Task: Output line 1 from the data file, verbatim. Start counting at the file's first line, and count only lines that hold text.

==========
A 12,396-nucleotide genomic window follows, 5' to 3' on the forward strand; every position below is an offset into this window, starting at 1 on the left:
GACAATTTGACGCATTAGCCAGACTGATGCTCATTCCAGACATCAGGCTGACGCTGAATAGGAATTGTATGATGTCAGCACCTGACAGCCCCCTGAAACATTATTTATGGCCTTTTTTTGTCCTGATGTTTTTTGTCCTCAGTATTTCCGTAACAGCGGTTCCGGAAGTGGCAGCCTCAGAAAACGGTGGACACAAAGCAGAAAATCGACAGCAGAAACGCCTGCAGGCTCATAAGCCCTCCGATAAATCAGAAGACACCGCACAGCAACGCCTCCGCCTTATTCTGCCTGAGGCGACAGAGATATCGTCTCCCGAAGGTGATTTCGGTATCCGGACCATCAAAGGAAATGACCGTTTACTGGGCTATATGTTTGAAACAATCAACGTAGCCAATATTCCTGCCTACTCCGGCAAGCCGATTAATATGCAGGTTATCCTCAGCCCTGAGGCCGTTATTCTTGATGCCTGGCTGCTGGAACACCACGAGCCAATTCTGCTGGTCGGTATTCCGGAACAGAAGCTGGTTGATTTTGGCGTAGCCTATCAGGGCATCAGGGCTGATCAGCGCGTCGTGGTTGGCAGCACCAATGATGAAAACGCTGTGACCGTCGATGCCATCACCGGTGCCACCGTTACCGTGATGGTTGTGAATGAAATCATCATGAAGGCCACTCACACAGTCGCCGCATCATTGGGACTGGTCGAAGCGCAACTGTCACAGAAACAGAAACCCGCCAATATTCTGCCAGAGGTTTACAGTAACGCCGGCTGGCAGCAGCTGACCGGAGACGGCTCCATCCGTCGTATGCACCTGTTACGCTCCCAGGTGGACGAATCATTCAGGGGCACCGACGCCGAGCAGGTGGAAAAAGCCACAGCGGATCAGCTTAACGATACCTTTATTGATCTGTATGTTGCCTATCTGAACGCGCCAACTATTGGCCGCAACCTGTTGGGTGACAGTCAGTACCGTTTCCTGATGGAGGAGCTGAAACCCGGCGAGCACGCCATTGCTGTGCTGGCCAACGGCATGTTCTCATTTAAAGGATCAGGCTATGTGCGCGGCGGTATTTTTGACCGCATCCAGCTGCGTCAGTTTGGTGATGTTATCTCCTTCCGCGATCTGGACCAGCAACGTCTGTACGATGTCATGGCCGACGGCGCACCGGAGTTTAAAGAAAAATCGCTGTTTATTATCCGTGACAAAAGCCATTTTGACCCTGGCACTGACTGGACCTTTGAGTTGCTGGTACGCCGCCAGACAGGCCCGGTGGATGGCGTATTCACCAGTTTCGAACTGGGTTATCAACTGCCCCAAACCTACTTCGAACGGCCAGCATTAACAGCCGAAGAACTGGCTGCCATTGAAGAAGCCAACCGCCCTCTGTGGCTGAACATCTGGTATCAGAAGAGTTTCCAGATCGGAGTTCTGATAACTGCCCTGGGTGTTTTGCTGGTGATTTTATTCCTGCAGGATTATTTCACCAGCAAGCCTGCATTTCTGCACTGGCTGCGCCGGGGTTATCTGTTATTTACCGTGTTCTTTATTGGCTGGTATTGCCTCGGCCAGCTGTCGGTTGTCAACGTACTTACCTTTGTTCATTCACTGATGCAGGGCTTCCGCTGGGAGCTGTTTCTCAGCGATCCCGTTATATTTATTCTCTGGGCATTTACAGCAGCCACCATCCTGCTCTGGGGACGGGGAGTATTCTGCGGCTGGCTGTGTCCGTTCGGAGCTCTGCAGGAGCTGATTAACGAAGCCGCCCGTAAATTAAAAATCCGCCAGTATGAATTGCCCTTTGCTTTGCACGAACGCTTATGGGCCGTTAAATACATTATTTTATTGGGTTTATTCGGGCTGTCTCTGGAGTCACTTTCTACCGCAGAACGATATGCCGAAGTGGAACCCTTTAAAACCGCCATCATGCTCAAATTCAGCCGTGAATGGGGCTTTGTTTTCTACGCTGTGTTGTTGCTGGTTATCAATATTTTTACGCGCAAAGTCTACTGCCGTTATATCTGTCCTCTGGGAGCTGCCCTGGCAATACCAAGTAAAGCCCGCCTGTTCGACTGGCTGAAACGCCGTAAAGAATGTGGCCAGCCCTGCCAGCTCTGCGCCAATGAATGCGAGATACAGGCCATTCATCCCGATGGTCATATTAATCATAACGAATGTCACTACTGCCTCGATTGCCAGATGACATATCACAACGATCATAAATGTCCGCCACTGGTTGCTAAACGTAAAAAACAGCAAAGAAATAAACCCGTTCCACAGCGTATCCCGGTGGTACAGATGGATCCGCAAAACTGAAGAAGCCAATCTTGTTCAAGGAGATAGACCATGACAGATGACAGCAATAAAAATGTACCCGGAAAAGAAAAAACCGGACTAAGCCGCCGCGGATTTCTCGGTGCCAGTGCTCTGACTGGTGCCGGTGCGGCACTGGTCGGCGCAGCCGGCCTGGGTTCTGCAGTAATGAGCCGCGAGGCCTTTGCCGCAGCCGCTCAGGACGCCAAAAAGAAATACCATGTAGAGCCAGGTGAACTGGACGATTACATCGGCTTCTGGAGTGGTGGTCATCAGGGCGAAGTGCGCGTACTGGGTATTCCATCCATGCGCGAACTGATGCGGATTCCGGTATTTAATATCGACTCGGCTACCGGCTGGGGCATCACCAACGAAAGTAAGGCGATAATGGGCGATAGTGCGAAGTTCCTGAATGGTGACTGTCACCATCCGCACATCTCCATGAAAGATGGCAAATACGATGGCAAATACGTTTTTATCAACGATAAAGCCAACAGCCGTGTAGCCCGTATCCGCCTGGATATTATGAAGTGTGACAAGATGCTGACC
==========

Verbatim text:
A 12,396-nucleotide genomic window follows, 5' to 3' on the forward strand; every position below is an offset into this window, starting at 1 on the left: